Limitations on the use of the mixed-mode delaminating beam test specimen : Effects of the size of the region of K-dominance

Research output: Journal Publications and Reviews (RGC: 21, 22, 62)21_Publication in refereed journalNot applicablepeer-review

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Detail(s)

Original languageEnglish
Pages (from-to)291-308
Journal / PublicationMechanics of Materials
Volume25
Issue number4
Publication statusPublished - May 1997
Externally publishedYes

Abstract

The mixed-mode delaminating beam (MMDB) is a widely used test geometry designed to measure the fracture resistance of bimaterial interfaces under mixed-mode loading conditions. In the present work, linear-elastic finite element analyses are employed to determine the complex stress intensity factor, K, for an interfacial crack in this sample; results are found to confirm those of previous studies of the bilayer specimen. However, the numerical results further reveal that the region of K-dominance near the crack tip is very limited, extending merely ∼ 1/100 to 1/1000 of the sample height, about an order of magnitude smaller than for other common fracture-mechanics test samples. Analyses performed for this specimen geometry modified to include a thin sandwiched interlayer also indicate a very limited region of K-dominance, for example, extending ∼ 1/10 of the height of the sandwiched layer from the crack tip for very thin sandwiched layers. For the sandwiched geometry, two situations leading to a useful small scale yielding condition are described. Examples of the use of this specimen in the evaluation of the fracture toughness of ceramic joints are cited from the literature and comparisons are made between the size of the K-dominant region and the extent of crack tip plasticity. Based on these comparisons, the geometry-independent predictive power of linear-elastic fracture mechanics for common bimaterial couples and specimen dimensions using this geometry is challenged.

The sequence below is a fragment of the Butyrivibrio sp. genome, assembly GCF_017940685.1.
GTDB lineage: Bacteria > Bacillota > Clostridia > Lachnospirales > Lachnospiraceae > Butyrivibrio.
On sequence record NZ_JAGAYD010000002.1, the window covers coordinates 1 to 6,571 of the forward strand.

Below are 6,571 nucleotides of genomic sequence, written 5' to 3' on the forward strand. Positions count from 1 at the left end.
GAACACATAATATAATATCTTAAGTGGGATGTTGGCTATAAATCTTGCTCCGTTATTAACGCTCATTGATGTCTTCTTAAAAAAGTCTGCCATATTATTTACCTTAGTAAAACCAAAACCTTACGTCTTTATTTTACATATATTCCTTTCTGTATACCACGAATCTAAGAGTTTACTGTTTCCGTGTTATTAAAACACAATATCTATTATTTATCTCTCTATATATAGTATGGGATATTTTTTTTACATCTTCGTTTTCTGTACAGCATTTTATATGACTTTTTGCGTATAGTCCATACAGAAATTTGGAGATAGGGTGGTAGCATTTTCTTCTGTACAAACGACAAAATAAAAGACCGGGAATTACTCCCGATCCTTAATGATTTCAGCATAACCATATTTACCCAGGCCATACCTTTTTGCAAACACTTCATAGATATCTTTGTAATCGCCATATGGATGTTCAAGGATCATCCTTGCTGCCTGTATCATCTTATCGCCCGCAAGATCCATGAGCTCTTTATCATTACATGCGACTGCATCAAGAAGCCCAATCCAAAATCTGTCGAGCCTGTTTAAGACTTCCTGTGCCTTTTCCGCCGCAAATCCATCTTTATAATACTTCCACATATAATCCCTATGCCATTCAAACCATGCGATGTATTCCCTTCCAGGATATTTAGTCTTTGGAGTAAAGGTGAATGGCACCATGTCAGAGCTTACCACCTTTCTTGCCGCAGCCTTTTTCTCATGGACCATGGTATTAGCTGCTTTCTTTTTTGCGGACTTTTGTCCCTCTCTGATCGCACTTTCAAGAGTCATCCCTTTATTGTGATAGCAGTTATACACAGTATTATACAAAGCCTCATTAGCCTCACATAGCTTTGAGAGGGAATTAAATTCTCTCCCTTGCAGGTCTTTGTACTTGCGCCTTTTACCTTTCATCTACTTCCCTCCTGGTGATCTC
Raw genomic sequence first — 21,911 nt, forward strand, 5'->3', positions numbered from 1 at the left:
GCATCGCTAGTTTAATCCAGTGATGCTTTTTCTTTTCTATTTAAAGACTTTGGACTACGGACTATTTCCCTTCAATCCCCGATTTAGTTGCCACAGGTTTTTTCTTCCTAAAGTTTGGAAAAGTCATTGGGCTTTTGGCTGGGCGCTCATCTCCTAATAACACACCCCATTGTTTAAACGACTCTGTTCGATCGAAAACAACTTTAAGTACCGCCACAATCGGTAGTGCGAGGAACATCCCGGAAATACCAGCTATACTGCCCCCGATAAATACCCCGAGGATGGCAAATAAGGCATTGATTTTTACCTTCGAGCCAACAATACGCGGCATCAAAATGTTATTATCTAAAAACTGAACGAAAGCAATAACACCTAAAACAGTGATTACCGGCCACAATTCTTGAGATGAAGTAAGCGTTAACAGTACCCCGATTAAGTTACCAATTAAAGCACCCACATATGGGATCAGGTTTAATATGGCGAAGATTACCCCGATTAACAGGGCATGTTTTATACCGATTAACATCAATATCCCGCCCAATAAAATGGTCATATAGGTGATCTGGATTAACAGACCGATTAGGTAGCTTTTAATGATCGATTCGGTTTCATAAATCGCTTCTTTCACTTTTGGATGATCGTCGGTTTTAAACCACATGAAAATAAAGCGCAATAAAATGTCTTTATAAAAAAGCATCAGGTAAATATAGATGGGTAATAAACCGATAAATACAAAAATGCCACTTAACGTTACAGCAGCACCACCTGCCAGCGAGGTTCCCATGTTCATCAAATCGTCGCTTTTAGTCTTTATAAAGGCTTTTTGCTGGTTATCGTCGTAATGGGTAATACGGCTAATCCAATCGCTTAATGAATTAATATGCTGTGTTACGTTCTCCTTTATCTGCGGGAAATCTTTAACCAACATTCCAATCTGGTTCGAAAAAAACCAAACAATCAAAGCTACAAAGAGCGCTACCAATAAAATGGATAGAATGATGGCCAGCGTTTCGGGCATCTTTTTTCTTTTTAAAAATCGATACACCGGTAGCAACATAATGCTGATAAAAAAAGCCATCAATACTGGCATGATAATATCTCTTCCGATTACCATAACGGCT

Research Area(s)

  • Interface fracture, K-dominance, MMDB specimen, Small scale yielding

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